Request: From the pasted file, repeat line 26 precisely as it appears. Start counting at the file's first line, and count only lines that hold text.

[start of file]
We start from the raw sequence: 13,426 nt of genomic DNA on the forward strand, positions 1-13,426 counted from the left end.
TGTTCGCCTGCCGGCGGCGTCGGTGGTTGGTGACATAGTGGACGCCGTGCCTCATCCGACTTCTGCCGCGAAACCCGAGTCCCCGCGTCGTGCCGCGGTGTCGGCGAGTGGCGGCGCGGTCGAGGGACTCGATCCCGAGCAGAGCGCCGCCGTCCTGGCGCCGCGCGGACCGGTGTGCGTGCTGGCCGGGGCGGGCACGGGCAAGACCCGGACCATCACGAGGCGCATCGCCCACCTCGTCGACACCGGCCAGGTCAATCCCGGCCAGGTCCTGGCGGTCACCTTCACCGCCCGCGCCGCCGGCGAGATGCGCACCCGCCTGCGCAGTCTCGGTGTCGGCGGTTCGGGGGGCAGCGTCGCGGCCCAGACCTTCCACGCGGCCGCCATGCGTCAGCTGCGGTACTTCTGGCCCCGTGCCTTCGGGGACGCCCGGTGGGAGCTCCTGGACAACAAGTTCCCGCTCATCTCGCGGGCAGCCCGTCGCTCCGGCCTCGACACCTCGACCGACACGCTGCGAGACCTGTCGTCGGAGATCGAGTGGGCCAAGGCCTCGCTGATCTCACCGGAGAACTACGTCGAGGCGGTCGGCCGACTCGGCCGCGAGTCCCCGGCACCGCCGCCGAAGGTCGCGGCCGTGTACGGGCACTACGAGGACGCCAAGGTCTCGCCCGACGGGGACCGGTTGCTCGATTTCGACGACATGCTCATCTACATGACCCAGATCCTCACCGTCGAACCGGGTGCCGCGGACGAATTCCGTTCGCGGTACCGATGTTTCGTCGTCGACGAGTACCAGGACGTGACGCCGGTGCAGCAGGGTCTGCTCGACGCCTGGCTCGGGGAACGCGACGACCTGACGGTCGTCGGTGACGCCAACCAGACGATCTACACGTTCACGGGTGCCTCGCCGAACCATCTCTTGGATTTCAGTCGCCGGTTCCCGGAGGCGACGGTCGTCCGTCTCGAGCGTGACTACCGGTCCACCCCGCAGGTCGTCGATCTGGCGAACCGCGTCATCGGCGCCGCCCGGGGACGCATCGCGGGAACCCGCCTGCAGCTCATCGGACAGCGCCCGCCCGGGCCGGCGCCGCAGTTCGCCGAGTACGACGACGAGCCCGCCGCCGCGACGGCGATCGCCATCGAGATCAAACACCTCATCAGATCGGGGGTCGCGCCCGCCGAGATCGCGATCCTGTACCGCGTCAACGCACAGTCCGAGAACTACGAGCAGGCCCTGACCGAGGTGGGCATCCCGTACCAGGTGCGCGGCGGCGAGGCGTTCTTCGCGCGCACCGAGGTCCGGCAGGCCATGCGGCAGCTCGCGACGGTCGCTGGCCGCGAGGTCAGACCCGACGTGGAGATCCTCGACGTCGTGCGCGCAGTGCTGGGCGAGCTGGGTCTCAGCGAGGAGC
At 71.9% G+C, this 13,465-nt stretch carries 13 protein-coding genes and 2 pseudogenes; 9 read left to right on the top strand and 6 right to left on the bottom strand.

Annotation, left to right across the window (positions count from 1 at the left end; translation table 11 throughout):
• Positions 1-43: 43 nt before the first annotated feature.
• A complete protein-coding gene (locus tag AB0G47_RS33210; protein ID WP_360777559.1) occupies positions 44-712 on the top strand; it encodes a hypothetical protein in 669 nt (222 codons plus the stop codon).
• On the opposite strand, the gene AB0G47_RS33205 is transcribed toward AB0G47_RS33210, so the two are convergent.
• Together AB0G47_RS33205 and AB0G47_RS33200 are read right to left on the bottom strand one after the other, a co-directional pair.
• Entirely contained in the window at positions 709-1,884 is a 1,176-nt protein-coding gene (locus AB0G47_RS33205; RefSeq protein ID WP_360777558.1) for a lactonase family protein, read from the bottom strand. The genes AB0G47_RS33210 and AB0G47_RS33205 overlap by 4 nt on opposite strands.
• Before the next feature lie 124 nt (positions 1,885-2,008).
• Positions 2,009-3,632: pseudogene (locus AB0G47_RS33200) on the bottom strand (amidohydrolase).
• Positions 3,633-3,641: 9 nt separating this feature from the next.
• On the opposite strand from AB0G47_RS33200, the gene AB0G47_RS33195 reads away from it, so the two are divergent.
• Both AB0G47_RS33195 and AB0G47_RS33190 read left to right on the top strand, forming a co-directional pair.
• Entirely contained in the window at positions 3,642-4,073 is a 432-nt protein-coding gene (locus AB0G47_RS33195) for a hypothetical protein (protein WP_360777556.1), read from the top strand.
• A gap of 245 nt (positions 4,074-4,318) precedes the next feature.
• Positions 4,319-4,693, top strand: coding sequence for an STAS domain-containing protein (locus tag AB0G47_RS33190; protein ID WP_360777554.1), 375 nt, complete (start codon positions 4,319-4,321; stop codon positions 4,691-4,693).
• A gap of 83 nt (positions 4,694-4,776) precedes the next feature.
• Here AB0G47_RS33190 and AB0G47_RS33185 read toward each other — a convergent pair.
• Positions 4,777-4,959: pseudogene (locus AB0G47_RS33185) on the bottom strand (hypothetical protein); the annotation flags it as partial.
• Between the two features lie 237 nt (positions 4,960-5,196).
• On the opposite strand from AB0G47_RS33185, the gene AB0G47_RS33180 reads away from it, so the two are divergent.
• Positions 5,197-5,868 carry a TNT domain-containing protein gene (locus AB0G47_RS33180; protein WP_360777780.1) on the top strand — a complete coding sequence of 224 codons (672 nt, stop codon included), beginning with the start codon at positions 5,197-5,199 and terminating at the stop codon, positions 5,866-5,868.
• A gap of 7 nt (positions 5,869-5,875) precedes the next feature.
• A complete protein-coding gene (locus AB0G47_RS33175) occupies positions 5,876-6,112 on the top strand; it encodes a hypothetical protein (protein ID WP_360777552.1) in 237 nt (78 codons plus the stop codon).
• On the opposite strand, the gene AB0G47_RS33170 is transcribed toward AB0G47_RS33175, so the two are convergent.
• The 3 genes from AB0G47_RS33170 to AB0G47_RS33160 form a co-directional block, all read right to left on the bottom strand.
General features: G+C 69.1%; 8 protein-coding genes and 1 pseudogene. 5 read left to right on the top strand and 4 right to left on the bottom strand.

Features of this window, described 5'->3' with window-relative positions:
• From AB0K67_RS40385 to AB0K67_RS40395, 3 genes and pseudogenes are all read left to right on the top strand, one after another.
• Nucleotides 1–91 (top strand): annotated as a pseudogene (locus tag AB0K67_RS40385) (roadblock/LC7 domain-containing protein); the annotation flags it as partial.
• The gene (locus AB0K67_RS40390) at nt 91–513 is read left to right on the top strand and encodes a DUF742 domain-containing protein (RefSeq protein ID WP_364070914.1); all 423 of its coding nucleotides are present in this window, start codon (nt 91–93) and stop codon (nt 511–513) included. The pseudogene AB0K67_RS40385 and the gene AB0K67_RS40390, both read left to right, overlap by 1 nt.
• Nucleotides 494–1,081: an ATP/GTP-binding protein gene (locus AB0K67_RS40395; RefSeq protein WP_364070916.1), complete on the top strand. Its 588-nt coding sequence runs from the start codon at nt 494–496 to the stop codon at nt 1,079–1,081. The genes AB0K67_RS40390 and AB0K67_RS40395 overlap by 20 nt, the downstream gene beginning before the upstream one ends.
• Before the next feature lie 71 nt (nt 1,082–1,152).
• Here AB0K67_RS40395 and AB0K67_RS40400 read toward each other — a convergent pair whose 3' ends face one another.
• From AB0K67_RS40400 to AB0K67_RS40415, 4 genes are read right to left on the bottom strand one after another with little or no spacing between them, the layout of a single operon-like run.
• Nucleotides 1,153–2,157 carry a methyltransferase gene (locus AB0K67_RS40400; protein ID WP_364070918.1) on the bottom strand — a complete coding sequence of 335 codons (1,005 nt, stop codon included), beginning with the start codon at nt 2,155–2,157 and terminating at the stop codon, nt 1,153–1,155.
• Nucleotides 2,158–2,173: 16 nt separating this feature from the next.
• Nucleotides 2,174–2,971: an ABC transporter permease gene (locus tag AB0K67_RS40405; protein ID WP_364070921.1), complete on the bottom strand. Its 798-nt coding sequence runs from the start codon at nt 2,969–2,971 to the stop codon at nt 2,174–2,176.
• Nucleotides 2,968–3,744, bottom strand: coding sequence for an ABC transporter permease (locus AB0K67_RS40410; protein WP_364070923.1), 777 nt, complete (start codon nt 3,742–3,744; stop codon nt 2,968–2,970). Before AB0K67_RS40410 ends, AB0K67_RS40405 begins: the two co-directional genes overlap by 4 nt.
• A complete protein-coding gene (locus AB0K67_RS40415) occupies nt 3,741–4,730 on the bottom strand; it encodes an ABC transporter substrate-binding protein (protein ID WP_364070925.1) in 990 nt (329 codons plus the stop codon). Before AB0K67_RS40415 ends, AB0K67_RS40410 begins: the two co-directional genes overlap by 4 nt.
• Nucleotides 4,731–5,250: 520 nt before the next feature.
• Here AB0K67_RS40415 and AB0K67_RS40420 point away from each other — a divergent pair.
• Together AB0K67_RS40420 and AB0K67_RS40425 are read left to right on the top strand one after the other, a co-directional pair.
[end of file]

• On the opposite strand, the gene AB0G47_RS33170 is transcribed toward AB0G47_RS33175, so the two are convergent.